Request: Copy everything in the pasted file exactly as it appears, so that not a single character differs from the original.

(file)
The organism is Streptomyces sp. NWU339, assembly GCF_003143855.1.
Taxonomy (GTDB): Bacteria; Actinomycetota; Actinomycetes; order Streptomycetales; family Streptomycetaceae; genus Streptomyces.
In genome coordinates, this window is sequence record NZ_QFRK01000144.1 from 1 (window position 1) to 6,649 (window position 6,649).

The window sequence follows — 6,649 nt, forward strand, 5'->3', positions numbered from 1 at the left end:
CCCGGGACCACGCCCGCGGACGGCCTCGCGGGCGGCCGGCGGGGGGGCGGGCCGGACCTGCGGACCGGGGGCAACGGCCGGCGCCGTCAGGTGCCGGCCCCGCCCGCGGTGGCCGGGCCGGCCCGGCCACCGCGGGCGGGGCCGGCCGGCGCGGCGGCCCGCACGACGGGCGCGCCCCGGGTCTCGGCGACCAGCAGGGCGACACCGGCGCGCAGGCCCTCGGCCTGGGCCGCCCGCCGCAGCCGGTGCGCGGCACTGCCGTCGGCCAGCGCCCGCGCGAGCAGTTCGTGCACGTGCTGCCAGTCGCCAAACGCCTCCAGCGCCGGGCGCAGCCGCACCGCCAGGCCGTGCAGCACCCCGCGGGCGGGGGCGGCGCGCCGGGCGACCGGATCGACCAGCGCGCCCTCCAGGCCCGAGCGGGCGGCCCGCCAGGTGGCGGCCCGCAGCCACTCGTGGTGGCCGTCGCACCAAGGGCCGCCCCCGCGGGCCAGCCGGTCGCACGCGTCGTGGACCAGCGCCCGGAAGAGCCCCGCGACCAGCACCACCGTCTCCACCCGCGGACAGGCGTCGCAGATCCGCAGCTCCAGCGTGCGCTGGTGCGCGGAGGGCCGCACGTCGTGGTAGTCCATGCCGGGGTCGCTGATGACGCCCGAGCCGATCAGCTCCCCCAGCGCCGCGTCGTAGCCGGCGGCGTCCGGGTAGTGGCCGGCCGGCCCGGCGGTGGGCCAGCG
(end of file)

The organism is Streptomyces sp. NWU339, assembly GCF_003143855.1.
Taxonomy (GTDB): Bacteria; Actinomycetota; Actinomycetes; order Streptomycetales; family Streptomycetaceae; genus Streptomyces.
In genome coordinates, this window is sequence record NZ_QFRK01000144.1 from 1 (window position 1) to 6,649 (window position 6,649).

The window sequence follows — 6,649 nt, forward strand, 5'->3', positions numbered from 1 at the left end:
CCCGGGACCACGCCCGCGGACGGCCTCGCGGGCGGCCGGCGGGGGGGCGGGCCGGACCTGCGGACCGGGGGCAACGGCCGGCGCCGTCAGGTGCCGGCCCCGCCCGCGGTGGCCGGGCCGGCCCGGCCACCGCGGGCGGGGCCGGCCGGCGCGGCGGCCCGCACGACGGGCGCGCCCCGGGTCTCGGCGACCAGCAGGGCGACACCGGCGCGCAGGCCCTCGGCCTGGGCCGCCCGCCGCAGCCGGTGCGCGGCACTGCCGTCGGCCAGCGCCCGCGCGAGCAGTTCGTGCACGTGCTGCCAGTCGCCAAACGCCTCCAGCGCCGGGCGCAGCCGCACCGCCAGGCCGTGCAGCACCCCGCGGGCGGGGGCGGCGCGCCGGGCGACCGGATCGACCAGCGCGCCCTCCAGGCCCGAGCGGGCGGCCCGCCAGGTGGCGGCCCGCAGCCACTCGTGGTGGCCGTCGCACCAAGGGCCGCCCCCGCGGGCCAGCCGGTCGCACGCGTCGTGGACCAGCGCCCGGAAGAGCCCCGCGACCAGCACCACCGTCTCCACCCGCGGACAGGCGTCGCAGATCCGCAGCTCCAGCGTGCGCTGGTGCGCGGAGGGCCGCACGTCGTGGTAGTCCATGCCGGGGTCGCTGATGACGCCCGAGCCGATCAGCTCCCCCAGCGCCGCGTCGTAGCCGGCGGCGTCCGGGTAGTGGCCGGCCGGCCCGGCGGTGGGCCAGCG